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3 Reasons To Have a Homeschool Room

3 Reasons To Have a Homeschool Room from Starts At Eight

It stands to reason that you either have a homeschool room or you do not. Maybe you don’t have one because you don’t have the space, or maybe you have one because you do not want one. When we moved a couple of years into our homeschool journey, I specifically looked for a home that had the homeschool friendly layout I envisioned. Let me tell you why.

Reasons To Have a Homeschool Room

1. Plenty of Room to be Together – In our old home I had one child in one room at a desk and one at the kitchen table, while I had my little one still somewhere else. Having a designated homeschool room allows us to all be in the same place together without feeling cramped.

2. A Collected Space for Supplies – At our old house I had books and supplies all over the house. We would often miss out on an awesome resource because I forgot I had it or couldn’t find it. One of the first things I did was install shelving to accommodate all of our homeschool supplies in our new homeschool room.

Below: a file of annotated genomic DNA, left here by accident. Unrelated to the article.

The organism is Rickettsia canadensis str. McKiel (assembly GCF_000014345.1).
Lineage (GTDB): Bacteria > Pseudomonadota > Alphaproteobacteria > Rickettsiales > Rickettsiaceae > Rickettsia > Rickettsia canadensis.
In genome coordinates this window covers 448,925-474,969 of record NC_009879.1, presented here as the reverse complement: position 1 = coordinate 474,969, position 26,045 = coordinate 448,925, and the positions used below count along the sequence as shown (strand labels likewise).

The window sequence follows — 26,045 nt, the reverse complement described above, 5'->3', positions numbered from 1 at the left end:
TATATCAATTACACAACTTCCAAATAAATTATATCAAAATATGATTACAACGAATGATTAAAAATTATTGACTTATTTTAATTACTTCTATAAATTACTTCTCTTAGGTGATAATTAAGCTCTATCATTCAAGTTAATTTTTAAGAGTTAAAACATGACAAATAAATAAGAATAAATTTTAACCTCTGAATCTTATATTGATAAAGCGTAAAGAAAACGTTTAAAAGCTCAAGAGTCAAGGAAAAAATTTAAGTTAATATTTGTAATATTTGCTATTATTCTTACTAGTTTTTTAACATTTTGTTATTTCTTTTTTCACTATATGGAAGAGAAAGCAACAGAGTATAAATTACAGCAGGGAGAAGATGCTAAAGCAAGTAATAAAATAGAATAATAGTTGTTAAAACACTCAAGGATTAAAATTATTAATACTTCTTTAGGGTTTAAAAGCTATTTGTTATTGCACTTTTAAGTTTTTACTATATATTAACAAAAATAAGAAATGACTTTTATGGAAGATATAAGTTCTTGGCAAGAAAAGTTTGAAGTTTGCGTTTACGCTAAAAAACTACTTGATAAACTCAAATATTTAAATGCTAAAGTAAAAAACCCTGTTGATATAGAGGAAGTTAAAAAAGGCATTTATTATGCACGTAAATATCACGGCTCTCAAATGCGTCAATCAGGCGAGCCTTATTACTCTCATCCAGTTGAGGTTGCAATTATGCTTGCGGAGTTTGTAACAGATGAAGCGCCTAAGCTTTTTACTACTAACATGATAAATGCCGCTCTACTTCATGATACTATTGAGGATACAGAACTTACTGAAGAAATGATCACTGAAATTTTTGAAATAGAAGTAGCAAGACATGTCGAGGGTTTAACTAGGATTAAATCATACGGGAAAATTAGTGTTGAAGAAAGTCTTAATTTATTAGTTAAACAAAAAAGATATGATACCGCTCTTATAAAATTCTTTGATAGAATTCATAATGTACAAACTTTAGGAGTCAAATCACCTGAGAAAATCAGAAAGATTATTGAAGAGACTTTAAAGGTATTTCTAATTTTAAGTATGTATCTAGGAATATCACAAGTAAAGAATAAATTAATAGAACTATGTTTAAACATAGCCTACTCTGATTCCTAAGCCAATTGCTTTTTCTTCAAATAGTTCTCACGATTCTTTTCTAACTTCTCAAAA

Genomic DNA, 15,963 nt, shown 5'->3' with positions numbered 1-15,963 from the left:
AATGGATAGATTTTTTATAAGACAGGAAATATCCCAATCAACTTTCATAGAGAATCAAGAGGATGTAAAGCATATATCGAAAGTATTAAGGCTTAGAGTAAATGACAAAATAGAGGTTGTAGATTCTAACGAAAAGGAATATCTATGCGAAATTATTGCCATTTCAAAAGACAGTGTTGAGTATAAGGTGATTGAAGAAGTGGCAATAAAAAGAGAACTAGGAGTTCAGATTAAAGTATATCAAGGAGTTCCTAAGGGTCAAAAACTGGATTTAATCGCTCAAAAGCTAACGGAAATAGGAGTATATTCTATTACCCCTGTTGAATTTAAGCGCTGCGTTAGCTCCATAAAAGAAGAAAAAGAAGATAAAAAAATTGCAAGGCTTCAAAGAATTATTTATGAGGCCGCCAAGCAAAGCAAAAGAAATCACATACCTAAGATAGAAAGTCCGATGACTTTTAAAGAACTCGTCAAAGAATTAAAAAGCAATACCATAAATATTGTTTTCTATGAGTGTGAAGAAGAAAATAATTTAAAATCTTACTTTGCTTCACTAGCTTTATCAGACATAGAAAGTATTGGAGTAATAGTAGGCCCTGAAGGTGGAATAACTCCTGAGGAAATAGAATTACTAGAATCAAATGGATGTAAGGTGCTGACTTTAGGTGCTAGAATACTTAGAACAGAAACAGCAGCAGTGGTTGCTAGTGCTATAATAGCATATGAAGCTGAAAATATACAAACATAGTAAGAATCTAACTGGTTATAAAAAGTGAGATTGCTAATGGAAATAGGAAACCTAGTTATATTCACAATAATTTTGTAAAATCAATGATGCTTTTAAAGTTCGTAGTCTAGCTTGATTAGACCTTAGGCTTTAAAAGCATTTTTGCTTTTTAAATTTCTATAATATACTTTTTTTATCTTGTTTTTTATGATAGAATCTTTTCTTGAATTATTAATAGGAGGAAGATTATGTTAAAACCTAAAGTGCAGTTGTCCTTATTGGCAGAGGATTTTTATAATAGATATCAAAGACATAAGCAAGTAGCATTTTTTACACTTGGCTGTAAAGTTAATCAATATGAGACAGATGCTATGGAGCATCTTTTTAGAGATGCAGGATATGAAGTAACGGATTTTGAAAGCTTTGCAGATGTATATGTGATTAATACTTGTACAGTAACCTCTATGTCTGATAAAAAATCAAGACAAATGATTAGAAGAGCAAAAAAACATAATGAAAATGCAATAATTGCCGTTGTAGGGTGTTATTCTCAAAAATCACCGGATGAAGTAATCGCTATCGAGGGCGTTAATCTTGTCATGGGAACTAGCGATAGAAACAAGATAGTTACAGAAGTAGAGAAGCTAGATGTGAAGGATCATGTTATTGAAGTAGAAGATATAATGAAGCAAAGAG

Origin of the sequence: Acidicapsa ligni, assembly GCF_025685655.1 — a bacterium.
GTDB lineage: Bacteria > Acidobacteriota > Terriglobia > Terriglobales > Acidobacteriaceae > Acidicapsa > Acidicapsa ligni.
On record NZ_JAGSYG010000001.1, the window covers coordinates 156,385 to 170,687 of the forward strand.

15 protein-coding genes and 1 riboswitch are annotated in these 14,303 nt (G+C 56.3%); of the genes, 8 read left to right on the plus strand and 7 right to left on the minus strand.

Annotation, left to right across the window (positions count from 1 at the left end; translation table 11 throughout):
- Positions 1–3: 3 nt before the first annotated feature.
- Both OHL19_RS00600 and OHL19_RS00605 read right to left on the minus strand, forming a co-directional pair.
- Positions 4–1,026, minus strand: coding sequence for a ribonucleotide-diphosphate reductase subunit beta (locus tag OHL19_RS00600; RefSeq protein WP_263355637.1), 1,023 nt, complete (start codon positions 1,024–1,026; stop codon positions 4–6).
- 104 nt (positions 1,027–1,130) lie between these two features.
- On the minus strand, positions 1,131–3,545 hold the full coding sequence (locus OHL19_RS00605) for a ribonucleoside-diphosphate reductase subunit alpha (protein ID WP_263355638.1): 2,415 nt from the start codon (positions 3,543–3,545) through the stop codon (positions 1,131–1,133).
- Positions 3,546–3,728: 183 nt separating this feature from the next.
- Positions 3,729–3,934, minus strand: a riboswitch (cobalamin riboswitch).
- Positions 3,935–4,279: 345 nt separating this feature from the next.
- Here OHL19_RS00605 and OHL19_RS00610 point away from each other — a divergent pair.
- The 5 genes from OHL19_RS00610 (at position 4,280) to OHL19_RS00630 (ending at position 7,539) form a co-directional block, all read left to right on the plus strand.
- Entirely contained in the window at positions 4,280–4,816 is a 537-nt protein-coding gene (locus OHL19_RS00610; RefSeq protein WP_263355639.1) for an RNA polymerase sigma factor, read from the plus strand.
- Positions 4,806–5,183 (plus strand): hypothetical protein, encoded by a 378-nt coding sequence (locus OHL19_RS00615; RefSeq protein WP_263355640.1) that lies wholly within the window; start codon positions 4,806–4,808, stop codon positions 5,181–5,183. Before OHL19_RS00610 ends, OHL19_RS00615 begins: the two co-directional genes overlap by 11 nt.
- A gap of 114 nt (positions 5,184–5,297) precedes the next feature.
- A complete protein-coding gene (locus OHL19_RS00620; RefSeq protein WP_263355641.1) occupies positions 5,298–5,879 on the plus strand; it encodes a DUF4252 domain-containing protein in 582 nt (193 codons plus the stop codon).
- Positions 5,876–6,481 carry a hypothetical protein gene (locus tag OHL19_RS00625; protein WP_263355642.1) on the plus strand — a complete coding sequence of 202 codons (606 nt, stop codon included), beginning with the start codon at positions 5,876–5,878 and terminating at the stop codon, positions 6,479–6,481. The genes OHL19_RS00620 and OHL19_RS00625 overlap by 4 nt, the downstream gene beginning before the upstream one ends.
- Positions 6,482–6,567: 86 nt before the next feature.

3. A Place to Leave the Clutter – When you are homeschooling on your kitchen table it is hard to eat. Unless you clean up well from breakfast you will have food on your papers. Then to eat lunch you have to clear whatever you are doing. With a homeschool room we can just drop what we are doing and leave it to come back to later, without it interfering with our other activities.

Having a designated homeschool space changed homeschooling for me. It has allowed me to feel much more organized as well as made it easier for me to be present and available for all the kids at once. We can all work in the same space (even me) because we have the room to each have our own works pace in the same room without being on top of each other. While sometimes noises from the kids can get on each other’s nerves, for the most part being together and having all our resources together in one space revolutionized our homeschool day.